For a historian, this guy should know better than to dwell on British history as particularly antisemitic. Going back in history all the way to 1290 to make your point is quite pathetic. Britain has a far greater record of tolerance than most European countries. There was neither a Dreyfus case nor a holocaust in Britain -- but there WAS a Disraeli. And nor is the recent upsurge of antisemitism peculiar to Britain. As I understand it, the biggest exodus of Jews from Europe to "safer" (!) Israel is in fact from France. Such obvious hatred of Britain undermines the credibility of all that this fool says

Britain has become the epicenter for anti-Semitic trends in Europe as traditional, age-old anti-Semitism in a country whose literature and cultural tradition were "drenched" in anti-Semitism has developed into a contemporary mix of anti-Semitism and anti-Zionism, an Israeli historian said Monday. The problem of anti-Semitism in Britain is exacerbated by a growing and increasingly radical Muslim population, the weak approach taken by a timid British Jewish leadership, and the detachment of the British from their Christian roots, said Hebrew University historian Prof. Robert S. Wistrich in a lecture on British anti-Semitism at the Jerusalem Center for Public Affairs. "Britain has become the center point for the meeting of anti-Semitic trends in Europe," Wistrich said.

In a wide-ranging two-hour address, the Cambridge University-educated historian, who has just completed a book on global anti-Semitism, traced the roots of British anti-Semitism to its history, culture and literature going back to medieval times. "Anti-Semitism in Great Britain is at least a millennial phenomenon and has been around for 1000 years of recorded history," Wistrich said. [as it has elsewhere]

He noted that the expulsion of all Jews from Britain in 1290 by King Edward I following years of anti-Semitic violence was the first major expulsion of any Jewish community in Europe. Jews were banned from Britain until 1656, when Oliver Cromwell, who had overthrown the monarchy, authorized their return.

Wistrich noted that a Jewish presence was not required in Britain to produce potent and resonating anti-Semitic stereotypes in classic English literature, including in works by Chaucer, Marlowe, Shakespeare, Dickens, Trollope, T. S. Elliot, and D. H. Lawrence, which he said continues to impact British society hundreds of years later today. "The authors are conveying and transmitting to a future generation an embedded anti-Semitism whose influence is impossible to underestimate," Wistrich said. "English literature and culture is in fact drenched in anti-Semitism," he said, adding that British intellectuals fail to understand the long-term impact of this phenomenon.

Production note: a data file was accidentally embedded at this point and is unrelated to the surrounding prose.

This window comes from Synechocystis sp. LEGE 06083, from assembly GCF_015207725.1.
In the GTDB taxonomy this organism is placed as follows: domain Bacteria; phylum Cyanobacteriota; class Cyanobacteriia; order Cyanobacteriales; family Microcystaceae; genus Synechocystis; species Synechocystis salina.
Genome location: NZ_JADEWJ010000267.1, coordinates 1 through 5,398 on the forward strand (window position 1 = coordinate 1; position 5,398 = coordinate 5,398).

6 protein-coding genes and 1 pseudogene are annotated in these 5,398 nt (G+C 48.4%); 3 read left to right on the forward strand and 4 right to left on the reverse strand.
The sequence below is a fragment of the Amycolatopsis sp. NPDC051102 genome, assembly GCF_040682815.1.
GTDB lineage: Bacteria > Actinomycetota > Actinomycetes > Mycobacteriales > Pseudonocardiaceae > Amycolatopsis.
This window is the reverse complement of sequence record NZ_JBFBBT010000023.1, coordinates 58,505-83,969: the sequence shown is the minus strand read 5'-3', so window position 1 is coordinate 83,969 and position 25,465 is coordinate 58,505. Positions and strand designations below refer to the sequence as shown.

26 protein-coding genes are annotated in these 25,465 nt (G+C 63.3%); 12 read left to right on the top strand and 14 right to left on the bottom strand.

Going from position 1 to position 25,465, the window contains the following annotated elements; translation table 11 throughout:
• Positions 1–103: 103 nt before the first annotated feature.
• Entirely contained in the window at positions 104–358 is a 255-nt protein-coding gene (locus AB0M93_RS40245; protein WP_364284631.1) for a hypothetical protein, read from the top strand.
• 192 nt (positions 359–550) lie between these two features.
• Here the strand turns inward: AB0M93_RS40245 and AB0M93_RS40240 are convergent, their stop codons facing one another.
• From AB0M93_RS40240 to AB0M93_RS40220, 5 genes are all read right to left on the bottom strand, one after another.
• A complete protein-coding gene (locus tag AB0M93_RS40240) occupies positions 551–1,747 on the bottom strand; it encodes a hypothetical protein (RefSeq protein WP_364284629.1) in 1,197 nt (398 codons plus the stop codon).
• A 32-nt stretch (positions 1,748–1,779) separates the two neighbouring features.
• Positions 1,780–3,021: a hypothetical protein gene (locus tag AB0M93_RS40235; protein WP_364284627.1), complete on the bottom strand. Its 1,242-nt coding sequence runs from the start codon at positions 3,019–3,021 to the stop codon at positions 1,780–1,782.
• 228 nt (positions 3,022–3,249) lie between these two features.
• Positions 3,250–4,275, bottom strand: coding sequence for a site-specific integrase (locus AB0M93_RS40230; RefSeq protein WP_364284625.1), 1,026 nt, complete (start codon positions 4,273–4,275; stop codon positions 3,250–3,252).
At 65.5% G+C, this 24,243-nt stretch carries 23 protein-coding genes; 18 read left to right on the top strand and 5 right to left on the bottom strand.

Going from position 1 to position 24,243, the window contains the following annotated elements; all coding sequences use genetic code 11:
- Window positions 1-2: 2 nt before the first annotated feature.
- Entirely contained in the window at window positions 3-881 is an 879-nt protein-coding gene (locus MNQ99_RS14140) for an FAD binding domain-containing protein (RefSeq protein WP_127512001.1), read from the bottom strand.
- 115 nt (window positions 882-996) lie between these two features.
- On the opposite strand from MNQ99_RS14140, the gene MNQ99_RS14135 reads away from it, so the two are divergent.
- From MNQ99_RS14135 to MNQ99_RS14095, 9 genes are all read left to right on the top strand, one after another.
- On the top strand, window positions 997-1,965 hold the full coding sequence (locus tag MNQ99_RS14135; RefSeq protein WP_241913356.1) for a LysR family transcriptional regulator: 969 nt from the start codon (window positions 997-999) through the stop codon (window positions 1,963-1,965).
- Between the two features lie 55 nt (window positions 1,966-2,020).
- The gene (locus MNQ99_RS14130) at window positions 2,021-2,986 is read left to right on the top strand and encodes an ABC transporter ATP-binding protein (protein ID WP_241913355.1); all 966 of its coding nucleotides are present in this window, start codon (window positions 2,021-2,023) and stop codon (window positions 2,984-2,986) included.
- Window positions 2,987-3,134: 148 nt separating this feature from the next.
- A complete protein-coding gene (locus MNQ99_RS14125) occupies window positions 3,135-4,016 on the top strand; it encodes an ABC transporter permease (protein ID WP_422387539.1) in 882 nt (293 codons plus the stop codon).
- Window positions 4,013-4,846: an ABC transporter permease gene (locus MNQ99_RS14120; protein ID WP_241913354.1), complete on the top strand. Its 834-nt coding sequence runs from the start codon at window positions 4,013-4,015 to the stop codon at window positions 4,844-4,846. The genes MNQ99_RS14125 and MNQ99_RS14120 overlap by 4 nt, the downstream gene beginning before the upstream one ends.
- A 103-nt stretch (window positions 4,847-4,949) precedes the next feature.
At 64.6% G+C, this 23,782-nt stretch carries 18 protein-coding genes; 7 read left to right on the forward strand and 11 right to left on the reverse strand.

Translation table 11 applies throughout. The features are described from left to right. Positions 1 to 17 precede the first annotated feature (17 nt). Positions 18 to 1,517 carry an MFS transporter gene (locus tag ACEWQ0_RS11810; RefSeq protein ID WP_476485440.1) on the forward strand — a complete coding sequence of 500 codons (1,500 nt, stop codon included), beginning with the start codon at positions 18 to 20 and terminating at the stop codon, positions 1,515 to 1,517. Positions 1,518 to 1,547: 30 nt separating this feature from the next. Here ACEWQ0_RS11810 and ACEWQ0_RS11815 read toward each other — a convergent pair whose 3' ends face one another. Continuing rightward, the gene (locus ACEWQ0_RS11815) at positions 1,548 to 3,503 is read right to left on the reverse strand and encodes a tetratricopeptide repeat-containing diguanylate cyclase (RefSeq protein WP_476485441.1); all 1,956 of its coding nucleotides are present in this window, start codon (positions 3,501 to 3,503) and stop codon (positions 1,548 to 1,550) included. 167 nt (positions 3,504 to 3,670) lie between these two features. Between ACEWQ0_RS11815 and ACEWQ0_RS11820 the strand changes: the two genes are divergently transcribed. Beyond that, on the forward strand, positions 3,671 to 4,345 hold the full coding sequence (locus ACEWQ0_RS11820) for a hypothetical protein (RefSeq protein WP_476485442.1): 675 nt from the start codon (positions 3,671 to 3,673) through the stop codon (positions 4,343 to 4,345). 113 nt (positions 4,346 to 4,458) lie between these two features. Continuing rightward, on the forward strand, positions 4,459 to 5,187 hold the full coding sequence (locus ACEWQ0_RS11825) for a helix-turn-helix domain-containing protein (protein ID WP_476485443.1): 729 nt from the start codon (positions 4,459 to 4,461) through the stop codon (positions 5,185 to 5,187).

During World War II, the British refusal to rescue the Jews of Europe and their decision to close the gates of Palestine stemmed not only from a policy of realpolitik but by anti-Semitic sentiments, he said. "Nothing was to be construed as fighting a Jewish war," he said. He noted that the famed British wartime leader, Winston Churchill's, record on Zionism was "far from brilliant, rhetoric aside" noting that he promoted the infamous White Paper, which severely limited Jews from immigrating to Palestine during World War II.

The recent controversial contemporary theory of a Jewish lobby controlling American government policies in the wake of the 2003 Iraq War actually had its antecedents a century earlier, and dated back to the infamous anti-Semitic forgery The Protocols of the Elders of Zion, while anti-Israel activities on British campuses was going "strong blast" in the 1970s, he said.

In his address, Wistrich said that today's British media had taken an almost universally anti-Israel bias, especially but not exclusively on the BBC, with context removed from description of Israeli military actions, and Islamic jihadist activity such as suicide bombing never connected to ideology. "Under no circumstance will a Palestinian act of terrorism be referred to as terrorist, They are militants similar to the floor-shop dispute in Liverpool whose workers have decided to go on strike," he said. "Palestinian terrorism is portrayed as a minor pin-prick compared to 'massive' retaliation of this 'rogue' state [Israel]," he said. "You cannot read a British newspaper without encountering a variant of the libel that Zionism is racism or Zionism is Nazism," he said, describing a culture of "barely disguised hatred" when the subject of Zionism of British Jewry or Anglo-Israel relations is broached, unless they are "the good anti-Zionists."

With the media and the elites skewed against Israel - aided by former Israeli academics who routinely condemn the Jewish state and who have attained "historic dissident status and are listened to as the authentic voice of Israel" - the whole discussion of anti-Semitism had become distorted in Britain, with the accuser becoming the accused, he said. "The self-proclaimed anti-racists of the [London Mayor Ken] Livingstone brand lead the pack when it comes to the prevailing discourse about Israel and by implication Jews." "If you bring up the subject of anti-Semitism you are playing the anti-Semitism card and you are [seen as] a dishonest deceitful manipulative Jew or lover of Jews who is using the language of anti-Semitism to disguise hide or silence criticism of Israel," he said.